James Lindsay: Um, well, I don't know enough about you to qualify you as an anti-modern. Because, I think that's actually, the way we use it, a fairly serious charge. To be an anti-modern I think you really actually have to be on the lunatic fringe, Left or Right. We don't mean to lump in religious people or mainline, roughly mainline, libertarians, or any of these kinds of worldviews. So, I doubt that you're anti-modern. I do have a little, I guess, concern about your skepticism of science; but science should have skepticism built into it. So, that's, um, not an unreasonable position; nor is it, you then, anti-scientific. I think that we have kind of a situation where we have two modes of human cognition and experience going on at once. And the individual liberty side of what's often billed as classical liberalism, while it's incredibly important and cornerstone to modernity and modern values and freedom and liberty and successful economic systems and all of this--at the same time, we also, are very social animals. And groupishness is part of us. And I think that the full-out classical liberal technology, if you will, from the 16th, 17th, 18th centuries, wasn't aware of the depth of moral psychology and moral sociology in the way that those actually interplay in human dynamics. And so, I feel like there needs to be a little bit more understanding of--not necessarily embracing of--the concept of group dynamics, as well as individual liberty. So, that's not to say that I'm in any way a collectivist. I think it's more along the lines of what we said in the essay: that the atom of the modern society is the individual. But if you look at how molecules are created, we often hear from the Right that the family becomes, you know, the fundamental unit of society. I don't even think that's right. I think it's the social networks that we create around ourselves, a little bit bigger than the family, become the fundamental unit of society. But those social networks have strong moral norms, moral behavior, moral--I keep using the word 'moral.' I'm sorry. So, they have strong moral norms. They have tendencies to become naturally and not necessarily in negative ways, we usually say, 'tribal.' And those have to be recognized in a way that even, you know, something very advanced like Millian utilitarianism can't quite capture. An excellent book I've read on this topic is Joshua Greene's Moral Tribes, which says that we need to, for kind of everyday purposes, use kind of more of our moral intuition side of thinking, which is going to be more tribal and groupish. But then, when we need to sort out problems between groups of individuals, whether it's libertarians, or liberals, or conservatives, and liberal Jews and Christians, or whoever it happens to be, we need to then slip into a meta-moral mode that's based on Mill's utilitarianism. And I think that that's actually right--that we have to take in both sides at the same time. And I feel, personally, that classical liberalism, as a political philosophy, hasn't had the opportunity to address that as fully as it needs to be. So, that's my reservation with classical liberalism. On that end [?]. The rest was just to say that I, like Helen, agree that a blended economy and a regulated capitalism is required in order to create an effective economic system. So I'm a little bit skeptical of, especially, you know, where I live, Southeast, the majority of people calling themselves libertarians--I've finally realized that I live in a bubble in this regard. But, the majority of them strongly align with Randian objectivism, which I think is a little bit extreme as far as the individual factor goes. And, so, I can't really get on with Ayn Rand's vision and its influences on libertarianism. So, I'm a little skewed in my view. I didn't realize that until recently, because I thought I lived in libertarian mecca. But apparently it's kind of crazy libertarian mecca.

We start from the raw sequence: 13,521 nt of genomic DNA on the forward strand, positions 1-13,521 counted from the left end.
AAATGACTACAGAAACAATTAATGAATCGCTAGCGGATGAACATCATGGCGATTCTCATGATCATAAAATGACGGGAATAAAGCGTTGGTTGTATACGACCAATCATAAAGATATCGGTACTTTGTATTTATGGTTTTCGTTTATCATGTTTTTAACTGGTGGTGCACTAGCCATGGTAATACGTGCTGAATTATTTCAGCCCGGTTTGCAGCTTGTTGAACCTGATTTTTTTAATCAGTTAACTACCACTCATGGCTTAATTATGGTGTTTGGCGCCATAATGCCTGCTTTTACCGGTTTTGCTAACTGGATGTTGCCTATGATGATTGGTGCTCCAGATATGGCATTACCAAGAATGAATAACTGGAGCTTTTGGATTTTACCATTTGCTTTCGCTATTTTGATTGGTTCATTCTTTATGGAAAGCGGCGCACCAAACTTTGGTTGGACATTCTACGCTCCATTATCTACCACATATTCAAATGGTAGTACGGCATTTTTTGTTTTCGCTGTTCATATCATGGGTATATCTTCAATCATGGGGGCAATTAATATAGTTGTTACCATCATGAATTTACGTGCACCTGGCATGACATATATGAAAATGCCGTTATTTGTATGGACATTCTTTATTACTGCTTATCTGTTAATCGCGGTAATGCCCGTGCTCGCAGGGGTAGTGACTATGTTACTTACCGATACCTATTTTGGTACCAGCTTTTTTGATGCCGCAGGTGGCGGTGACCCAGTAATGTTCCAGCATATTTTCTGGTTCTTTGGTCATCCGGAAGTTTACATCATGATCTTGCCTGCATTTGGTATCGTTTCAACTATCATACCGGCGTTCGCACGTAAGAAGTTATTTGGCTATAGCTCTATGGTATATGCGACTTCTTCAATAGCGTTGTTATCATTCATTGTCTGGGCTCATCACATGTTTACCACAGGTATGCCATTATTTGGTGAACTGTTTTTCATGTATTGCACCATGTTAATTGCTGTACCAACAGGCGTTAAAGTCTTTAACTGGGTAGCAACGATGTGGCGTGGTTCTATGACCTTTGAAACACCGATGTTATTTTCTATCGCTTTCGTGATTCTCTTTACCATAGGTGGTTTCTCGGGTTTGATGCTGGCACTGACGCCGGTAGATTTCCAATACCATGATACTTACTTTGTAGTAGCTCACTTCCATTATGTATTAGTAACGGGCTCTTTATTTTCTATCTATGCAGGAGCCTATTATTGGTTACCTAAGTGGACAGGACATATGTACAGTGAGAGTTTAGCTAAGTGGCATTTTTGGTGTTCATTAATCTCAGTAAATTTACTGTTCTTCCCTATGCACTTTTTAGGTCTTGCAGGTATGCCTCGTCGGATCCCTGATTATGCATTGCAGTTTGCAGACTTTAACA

Russ Roberts: Well, it's one flavor. You know, we had Jennifer Burns on recently, who wrote a very thoughtful biography of Ayn Rand, which I recommend that episode to listeners, and your book. And we also had Josh Greene on talking about that book as well, and that was very interesting. He's much more of a utilitarian than I am, but it's a provocative viewpoint. An interesting viewpoint.

    22:34

    Russ Roberts: Let's talk for a minute about tribalism, though, because I think you raise a great point about dynamics and groupthink and what is good and bad about groupthink, the way norms emerge is often, sometimes at least, a good thing. But it can be a bad thing. It can have norms, as we've talked about before on the program, that are racist. Or sexist. But, the point that you make that classical liberalism hasn't really grappled with that I think is a fair take. So, I want to get your perspective on tribalism generally. And we'll use that as a segue to, later on, talk about the current state of the world, which I find increasingly tribal, or at least feels that way. So, let's talk about tribalism, and why it seems to be rearing its head now. And seems to be, along with partisanship, which you do write about in some detail--what's going on there? How should we think about tribalism and partisanship in a world where you want science to try and--one of you said, both of you I think, mentioned the word 'narrative,' as part of our pre-modern nature. And I think narrative remains the essential human way of understanding the world. It's, of course, terribly flawed. And when it's supported[?] by science, it's less flawed. But, we tell ourselves narratives all the time. We tell ourselves narratives to make ourselves feel good, to help us understand the world, to help us--to console us. So, what are your thoughts on that, how we should think of that as a modern? How should we think about tribalism? Helen?